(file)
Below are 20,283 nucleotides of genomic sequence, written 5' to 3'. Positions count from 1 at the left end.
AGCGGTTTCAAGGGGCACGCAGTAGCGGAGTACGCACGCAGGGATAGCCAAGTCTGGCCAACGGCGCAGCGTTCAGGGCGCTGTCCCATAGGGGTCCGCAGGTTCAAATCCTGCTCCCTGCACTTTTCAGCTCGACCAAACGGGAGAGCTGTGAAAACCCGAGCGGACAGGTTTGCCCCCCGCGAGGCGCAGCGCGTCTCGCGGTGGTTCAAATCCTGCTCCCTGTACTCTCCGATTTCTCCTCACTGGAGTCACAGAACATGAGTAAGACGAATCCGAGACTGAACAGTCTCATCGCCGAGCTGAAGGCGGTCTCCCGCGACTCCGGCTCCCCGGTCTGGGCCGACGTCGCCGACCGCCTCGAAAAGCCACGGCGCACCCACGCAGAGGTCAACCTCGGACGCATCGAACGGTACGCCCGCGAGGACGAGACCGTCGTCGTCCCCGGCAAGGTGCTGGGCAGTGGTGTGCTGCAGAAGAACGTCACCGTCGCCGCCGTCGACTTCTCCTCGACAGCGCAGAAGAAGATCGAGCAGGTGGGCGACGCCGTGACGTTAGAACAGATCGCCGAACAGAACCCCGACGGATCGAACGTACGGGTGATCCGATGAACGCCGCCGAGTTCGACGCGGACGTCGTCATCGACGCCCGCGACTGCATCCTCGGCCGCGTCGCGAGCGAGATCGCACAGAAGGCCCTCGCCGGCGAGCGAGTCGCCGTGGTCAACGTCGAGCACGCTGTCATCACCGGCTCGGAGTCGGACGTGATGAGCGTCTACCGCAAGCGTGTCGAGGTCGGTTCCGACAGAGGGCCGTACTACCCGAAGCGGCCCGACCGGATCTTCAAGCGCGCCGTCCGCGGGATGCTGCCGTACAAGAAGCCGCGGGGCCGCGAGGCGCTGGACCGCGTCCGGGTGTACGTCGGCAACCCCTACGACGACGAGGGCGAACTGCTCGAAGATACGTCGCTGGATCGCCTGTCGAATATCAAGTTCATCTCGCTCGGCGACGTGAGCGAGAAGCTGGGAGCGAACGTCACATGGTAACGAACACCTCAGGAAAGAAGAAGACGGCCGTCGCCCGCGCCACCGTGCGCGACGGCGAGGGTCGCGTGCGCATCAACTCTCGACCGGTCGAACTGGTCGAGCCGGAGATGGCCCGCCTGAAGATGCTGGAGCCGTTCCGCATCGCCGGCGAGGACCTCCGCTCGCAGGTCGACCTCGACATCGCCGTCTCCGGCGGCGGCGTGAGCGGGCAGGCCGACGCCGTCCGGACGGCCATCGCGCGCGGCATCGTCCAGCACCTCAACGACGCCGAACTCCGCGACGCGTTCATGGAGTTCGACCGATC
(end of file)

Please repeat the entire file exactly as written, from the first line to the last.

Below are 20,283 nucleotides of genomic sequence, written 5' to 3'. Positions count from 1 at the left end.
AGCGGTTTCAAGGGGCACGCAGTAGCGGAGTACGCACGCAGGGATAGCCAAGTCTGGCCAACGGCGCAGCGTTCAGGGCGCTGTCCCATAGGGGTCCGCAGGTTCAAATCCTGCTCCCTGCACTTTTCAGCTCGACCAAACGGGAGAGCTGTGAAAACCCGAGCGGACAGGTTTGCCCCCCGCGAGGCGCAGCGCGTCTCGCGGTGGTTCAAATCCTGCTCCCTGTACTCTCCGATTTCTCCTCACTGGAGTCACAGAACATGAGTAAGACGAATCCGAGACTGAACAGTCTCATCGCCGAGCTGAAGGCGGTCTCCCGCGACTCCGGCTCCCCGGTCTGGGCCGACGTCGCCGACCGCCTCGAAAAGCCACGGCGCACCCACGCAGAGGTCAACCTCGGACGCATCGAACGGTACGCCCGCGAGGACGAGACCGTCGTCGTCCCCGGCAAGGTGCTGGGCAGTGGTGTGCTGCAGAAGAACGTCACCGTCGCCGCCGTCGACTTCTCCTCGACAGCGCAGAAGAAGATCGAGCAGGTGGGCGACGCCGTGACGTTAGAACAGATCGCCGAACAGAACCCCGACGGATCGAACGTACGGGTGATCCGATGAACGCCGCCGAGTTCGACGCGGACGTCGTCATCGACGCCCGCGACTGCATCCTCGGCCGCGTCGCGAGCGAGATCGCACAGAAGGCCCTCGCCGGCGAGCGAGTCGCCGTGGTCAACGTCGAGCACGCTGTCATCACCGGCTCGGAGTCGGACGTGATGAGCGTCTACCGCAAGCGTGTCGAGGTCGGTTCCGACAGAGGGCCGTACTACCCGAAGCGGCCCGACCGGATCTTCAAGCGCGCCGTCCGCGGGATGCTGCCGTACAAGAAGCCGCGGGGCCGCGAGGCGCTGGACCGCGTCCGGGTGTACGTCGGCAACCCCTACGACGACGAGGGCGAACTGCTCGAAGATACGTCGCTGGATCGCCTGTCGAATATCAAGTTCATCTCGCTCGGCGACGTGAGCGAGAAGCTGGGAGCGAACGTCACATGGTAACGAACACCTCAGGAAAGAAGAAGACGGCCGTCGCCCGCGCCACCGTGCGCGACGGCGAGGGTCGCGTGCGCATCAACTCTCGACCGGTCGAACTGGTCGAGCCGGAGATGGCCCGCCTGAAGATGCTGGAGCCGTTCCGCATCGCCGGCGAGGACCTCCGCTCGCAGGTCGACCTCGACATCGCCGTCTCCGGCGGCGGCGTGAGCGGGCAGGCCGACGCCGTCCGGACGGCCATCGCGCGCGGCATCGTCCAGCACCTCAACGACGCCGAACTCCGCGACGCGTTCATGGAGTTCGACCGATC